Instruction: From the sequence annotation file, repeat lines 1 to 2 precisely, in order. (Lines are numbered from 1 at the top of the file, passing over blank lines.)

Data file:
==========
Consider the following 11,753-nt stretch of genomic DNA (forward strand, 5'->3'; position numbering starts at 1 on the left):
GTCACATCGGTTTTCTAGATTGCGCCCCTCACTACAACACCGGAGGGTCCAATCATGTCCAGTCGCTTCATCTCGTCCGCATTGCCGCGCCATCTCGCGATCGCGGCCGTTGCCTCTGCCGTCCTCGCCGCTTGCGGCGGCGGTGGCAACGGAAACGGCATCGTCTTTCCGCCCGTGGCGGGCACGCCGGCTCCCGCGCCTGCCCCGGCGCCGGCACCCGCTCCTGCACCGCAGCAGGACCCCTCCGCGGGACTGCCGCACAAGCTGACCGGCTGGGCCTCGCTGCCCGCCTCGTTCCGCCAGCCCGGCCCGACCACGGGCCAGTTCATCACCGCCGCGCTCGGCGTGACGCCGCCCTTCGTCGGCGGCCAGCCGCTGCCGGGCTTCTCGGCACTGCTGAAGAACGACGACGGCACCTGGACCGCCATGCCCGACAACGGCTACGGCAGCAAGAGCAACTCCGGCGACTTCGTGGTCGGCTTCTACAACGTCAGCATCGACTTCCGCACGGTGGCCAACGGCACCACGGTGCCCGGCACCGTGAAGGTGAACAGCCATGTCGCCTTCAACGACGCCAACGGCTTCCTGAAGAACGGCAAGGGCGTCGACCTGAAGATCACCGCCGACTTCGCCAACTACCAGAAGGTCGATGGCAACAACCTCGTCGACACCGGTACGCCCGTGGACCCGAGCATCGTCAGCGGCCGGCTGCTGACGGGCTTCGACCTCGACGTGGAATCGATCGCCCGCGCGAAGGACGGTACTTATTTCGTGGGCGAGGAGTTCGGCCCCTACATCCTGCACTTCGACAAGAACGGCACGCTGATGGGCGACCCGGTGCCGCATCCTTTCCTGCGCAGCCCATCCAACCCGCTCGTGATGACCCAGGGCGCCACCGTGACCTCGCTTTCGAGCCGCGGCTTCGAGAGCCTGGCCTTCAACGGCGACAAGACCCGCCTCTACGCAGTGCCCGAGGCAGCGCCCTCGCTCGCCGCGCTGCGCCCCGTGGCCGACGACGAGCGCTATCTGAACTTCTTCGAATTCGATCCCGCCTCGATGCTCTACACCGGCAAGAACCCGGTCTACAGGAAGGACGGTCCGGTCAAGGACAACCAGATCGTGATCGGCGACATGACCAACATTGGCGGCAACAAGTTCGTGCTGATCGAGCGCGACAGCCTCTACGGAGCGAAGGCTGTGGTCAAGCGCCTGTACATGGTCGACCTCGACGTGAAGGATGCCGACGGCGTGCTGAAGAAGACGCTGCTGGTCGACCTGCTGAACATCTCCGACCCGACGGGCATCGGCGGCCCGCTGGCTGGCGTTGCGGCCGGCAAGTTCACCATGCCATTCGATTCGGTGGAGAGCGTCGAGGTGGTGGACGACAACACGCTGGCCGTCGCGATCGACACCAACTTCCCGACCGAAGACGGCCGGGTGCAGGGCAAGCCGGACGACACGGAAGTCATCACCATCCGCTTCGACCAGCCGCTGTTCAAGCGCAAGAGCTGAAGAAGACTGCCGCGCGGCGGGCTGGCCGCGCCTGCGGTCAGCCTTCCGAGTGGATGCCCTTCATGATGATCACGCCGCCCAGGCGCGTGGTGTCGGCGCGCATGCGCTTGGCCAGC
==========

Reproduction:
Consider the following 11,753-nt stretch of genomic DNA (forward strand, 5'->3'; position numbering starts at 1 on the left):
GTCACATCGGTTTTCTAGATTGCGCCCCTCACTACAACACCGGAGGGTCCAATCATGTCCAGTCGCTTCATCTCGTCCGCATTGCCGCGCCATCTCGCGATCGCGGCCGTTGCCTCTGCCGTCCTCGCCGCTTGCGGCGGCGGTGGCAACGGAAACGGCATCGTCTTTCCGCCCGTGGCGGGCACGCCGGCTCCCGCGCCTGCCCCGGCGCCGGCACCCGCTCCTGCACCGCAGCAGGACCCCTCCGCGGGACTGCCGCACAAGCTGACCGGCTGGGCCTCGCTGCCCGCCTCGTTCCGCCAGCCCGGCCCGACCACGGGCCAGTTCATCACCGCCGCGCTCGGCGTGACGCCGCCCTTCGTCGGCGGCCAGCCGCTGCCGGGCTTCTCGGCACTGCTGAAGAACGACGACGGCACCTGGACCGCCATGCCCGACAACGGCTACGGCAGCAAGAGCAACTCCGGCGACTTCGTGGTCGGCTTCTACAACGTCAGCATCGACTTCCGCACGGTGGCCAACGGCACCACGGTGCCCGGCACCGTGAAGGTGAACAGCCATGTCGCCTTCAACGACGCCAACGGCTTCCTGAAGAACGGCAAGGGCGTCGACCTGAAGATCACCGCCGACTTCGCCAACTACCAGAAGGTCGATGGCAACAACCTCGTCGACACCGGTACGCCCGTGGACCCGAGCATCGTCAGCGGCCGGCTGCTGACGGGCTTCGACCTCGACGTGGAATCGATCGCCCGCGCGAAGGACGGTACTTATTTCGTGGGCGAGGAGTTCGGCCCCTACATCCTGCACTTCGACAAGAACGGCACGCTGATGGGCGACCCGGTGCCGCATCCTTTCCTGCGCAGCCCATCCAACCCGCTCGTGATGACCCAGGGCGCCACCGTGACCTCGCTTTCGAGCCGCGGCTTCGAGAGCCTGGCCTTCAACGGCGACAAGACCCGCCTCTACGCAGTGCCCGAGGCAGCGCCCTCGCTCGCCGCGCTGCGCCCCGTGGCCGACGACGAGCGCTATCTGAACTTCTTCGAATTCGATCCCGCCTCGATGCTCTACACCGGCAAGAACCCGGTCTACAGGAAGGACGGTCCGGTCAAGGACAACCAGATCGTGATCGGCGACATGACCAACATTGGCGGCAACAAGTTCGTGCTGATCGAGCGCGACAGCCTCTACGGAGCGAAGGCTGTGGTCAAGCGCCTGTACATGGTCGACCTCGACGTGAAGGATGCCGACGGCGTGCTGAAGAAGACGCTGCTGGTCGACCTGCTGAACATCTCCGACCCGACGGGCATCGGCGGCCCGCTGGCTGGCGTTGCGGCCGGCAAGTTCACCATGCCATTCGATTCGGTGGAGAGCGTCGAGGTGGTGGACGACAACACGCTGGCCGTCGCGATCGACACCAACTTCCCGACCGAAGACGGCCGGGTGCAGGGCAAGCCGGACGACACGGAAGTCATCACCATCCGCTTCGACCAGCCGCTGTTCAAGCGCAAGAGCTGAAGAAGACTGCCGCGCGGCGGGCTGGCCGCGCCTGCGGTCAGCCTTCCGAGTGGATGCCCTTCATGATGATCACGCCGCCCAGGCGCGTGGTGTCGGCGCGCATGCGCTTGGCCAGC